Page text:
Hoopnotica classes teach spin control, but it’s going to take some muscle memory to keep your hoop in line.

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BEFORE HOOPNOTICA, I did not know how many ways you could hoop.

I had hooped once before at a beginner class, but it had been a while, and I wanted to know what else was possible.

I jumped into class at Compfit in Wallingford with Nicole Spiegel, who has taught hooping for years.

We started with warm-ups without the hoop, stretching our lower bodies and learning basic steps, like how to turn 180 degrees, and then forward again.

We picked up our hoops, practicing stepping through with a move called “revolving door.” It felt dance-like, and I realized hooping isn’t just about spinning it around your waist.

That was next. Once the hoop started swirling around Spiegel’s waist, it never seemed to stop.

She had us get the feel for basic hooping, and reminded us to keep our arms up so our hands and arms didn’t get in the way.

We walked forward and backward while spinning our hoops, and Spiegel demonstrated how to add on by balancing on the balls of our feet or squatting down on the floor. I had trouble keeping my hoop spinning while walking forward and backward, so I stayed with those basics while more experienced hoopers did the other moves.

Spiegel added the turn. I struggled to keep the hoop spinning while walking, but it was easier to turn in a circle and keep it going.

I could have kept working on that for the entire hour, but there was so much more to come.

Spiegel had us catch our hoops and work on “outflow,” or spinning the hoop in the opposite direction. All of a sudden, my first round of hooping seemed easy.

We worked the same steps, forward, back and in a circle, on outflow. I concentrated on keeping the hoop spinning in this unnatural direction. I was relieved when hoops clattered to the floor. It wasn’t just me.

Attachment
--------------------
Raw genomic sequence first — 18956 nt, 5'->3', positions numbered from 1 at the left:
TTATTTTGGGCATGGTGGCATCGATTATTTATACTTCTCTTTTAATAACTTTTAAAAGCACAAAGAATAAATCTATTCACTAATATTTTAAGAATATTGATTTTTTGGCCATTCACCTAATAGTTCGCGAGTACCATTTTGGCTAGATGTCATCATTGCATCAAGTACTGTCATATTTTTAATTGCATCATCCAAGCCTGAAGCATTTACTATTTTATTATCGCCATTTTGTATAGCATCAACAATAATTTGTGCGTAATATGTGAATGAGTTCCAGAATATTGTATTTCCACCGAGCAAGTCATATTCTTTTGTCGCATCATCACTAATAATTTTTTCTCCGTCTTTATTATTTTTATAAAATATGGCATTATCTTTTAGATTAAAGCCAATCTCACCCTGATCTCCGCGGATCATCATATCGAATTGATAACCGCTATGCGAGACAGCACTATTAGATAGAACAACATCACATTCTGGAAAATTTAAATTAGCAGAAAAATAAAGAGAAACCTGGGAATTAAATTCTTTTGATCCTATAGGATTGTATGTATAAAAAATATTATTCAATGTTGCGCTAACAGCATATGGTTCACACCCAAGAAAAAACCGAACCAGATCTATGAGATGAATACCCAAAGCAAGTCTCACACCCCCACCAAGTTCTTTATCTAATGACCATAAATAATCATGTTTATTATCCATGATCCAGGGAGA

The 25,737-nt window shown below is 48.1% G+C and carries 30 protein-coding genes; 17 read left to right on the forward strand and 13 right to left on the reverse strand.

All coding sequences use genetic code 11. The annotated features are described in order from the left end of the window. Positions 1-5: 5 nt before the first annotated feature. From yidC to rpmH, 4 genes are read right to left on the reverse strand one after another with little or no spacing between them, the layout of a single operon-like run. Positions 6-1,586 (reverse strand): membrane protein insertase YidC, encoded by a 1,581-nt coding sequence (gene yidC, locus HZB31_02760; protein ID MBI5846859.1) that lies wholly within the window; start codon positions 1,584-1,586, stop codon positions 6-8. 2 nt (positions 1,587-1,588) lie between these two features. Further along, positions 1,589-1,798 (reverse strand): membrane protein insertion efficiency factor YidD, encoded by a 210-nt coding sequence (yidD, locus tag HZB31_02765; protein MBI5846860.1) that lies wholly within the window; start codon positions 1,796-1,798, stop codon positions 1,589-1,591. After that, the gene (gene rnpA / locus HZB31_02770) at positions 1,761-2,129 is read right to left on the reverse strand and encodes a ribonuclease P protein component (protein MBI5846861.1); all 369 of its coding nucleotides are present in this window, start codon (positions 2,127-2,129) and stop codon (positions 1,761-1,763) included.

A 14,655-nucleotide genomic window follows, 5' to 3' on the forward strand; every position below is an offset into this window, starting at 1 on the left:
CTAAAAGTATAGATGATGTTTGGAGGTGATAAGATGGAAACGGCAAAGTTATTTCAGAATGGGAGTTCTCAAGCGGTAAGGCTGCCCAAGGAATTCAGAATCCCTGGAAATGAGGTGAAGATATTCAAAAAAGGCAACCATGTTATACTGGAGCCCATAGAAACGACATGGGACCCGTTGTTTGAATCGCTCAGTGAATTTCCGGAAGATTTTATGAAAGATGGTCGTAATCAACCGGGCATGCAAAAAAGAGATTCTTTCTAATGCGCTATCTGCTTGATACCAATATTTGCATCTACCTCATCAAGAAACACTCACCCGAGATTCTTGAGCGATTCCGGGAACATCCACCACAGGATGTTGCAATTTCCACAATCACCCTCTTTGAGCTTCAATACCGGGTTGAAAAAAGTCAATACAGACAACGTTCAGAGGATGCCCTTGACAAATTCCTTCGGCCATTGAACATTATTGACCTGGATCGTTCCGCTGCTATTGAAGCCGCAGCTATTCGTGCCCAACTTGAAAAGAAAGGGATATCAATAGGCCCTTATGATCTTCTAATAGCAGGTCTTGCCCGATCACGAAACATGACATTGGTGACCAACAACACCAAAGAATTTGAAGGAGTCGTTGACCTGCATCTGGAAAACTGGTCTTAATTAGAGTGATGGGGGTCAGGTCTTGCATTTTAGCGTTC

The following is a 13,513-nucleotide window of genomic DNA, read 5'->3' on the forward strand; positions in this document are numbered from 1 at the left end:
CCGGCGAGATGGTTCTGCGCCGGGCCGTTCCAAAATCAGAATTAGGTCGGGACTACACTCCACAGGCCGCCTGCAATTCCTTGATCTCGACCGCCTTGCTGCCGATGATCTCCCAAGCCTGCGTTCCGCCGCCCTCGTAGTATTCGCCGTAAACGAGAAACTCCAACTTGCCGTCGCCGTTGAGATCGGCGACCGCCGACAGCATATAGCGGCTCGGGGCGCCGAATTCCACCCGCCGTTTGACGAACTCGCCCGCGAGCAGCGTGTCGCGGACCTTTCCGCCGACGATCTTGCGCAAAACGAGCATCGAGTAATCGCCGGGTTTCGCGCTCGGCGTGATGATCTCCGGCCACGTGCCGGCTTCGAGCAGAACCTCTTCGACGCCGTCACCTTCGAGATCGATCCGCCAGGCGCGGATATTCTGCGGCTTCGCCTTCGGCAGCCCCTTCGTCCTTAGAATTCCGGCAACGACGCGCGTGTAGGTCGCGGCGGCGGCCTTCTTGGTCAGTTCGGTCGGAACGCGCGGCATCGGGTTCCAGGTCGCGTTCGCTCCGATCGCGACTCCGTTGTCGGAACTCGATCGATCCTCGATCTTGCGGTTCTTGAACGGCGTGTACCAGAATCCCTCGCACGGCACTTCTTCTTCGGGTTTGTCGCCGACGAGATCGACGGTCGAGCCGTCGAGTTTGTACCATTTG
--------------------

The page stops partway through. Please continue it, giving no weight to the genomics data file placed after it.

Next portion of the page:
We went back to our regular flow, suddenly much easier. Spiegel showed us how to spot the gaps of space in the hoop, looking for the moment you see the floor, and slipping your hand down and up. You have to do this fast, and eventually you can work into “slinky,” weaving your hands up and down at the pace the hoop is spinning. It takes a lot of focus, and while I couldn’t do slinky, I could manage one hand at a time.

Spiegel then moved the hoop down to spin it around her thighs, and also demonstrated how to spin around knees or ankles. I watched, and worked on spinning it lower without losing it. It wasn’t easy. She also gave instructions for hooping around your chest, folded forward while hopping to keep the hoop spinning, and then in a backbend. The backbend was the only one I could get at all; I wondered how such a light, plastic hoop could be so hard to keep moving.

For the last chunk of class, we moved to smaller, lighter hand hoops. We spun them around one hand, then practiced lifting an arm overhead and spinning them above us. It looked cool, and was easier to keep going.

But this was also when hoops started flying. Spiegel encouraged us to work a quick grip and release with every rotation of the hoop, but I had trouble mastering this move. Fortunately, my fellow hoopers smiled and were patient with me losing my hoop every few seconds.

By the end of class, my arms and core were worn out, and my brain was relieved to get a break. Hooping is all about muscle memory, Spiegel told us. I’ve got plenty to work on; it might be time for me to get myself a hoop.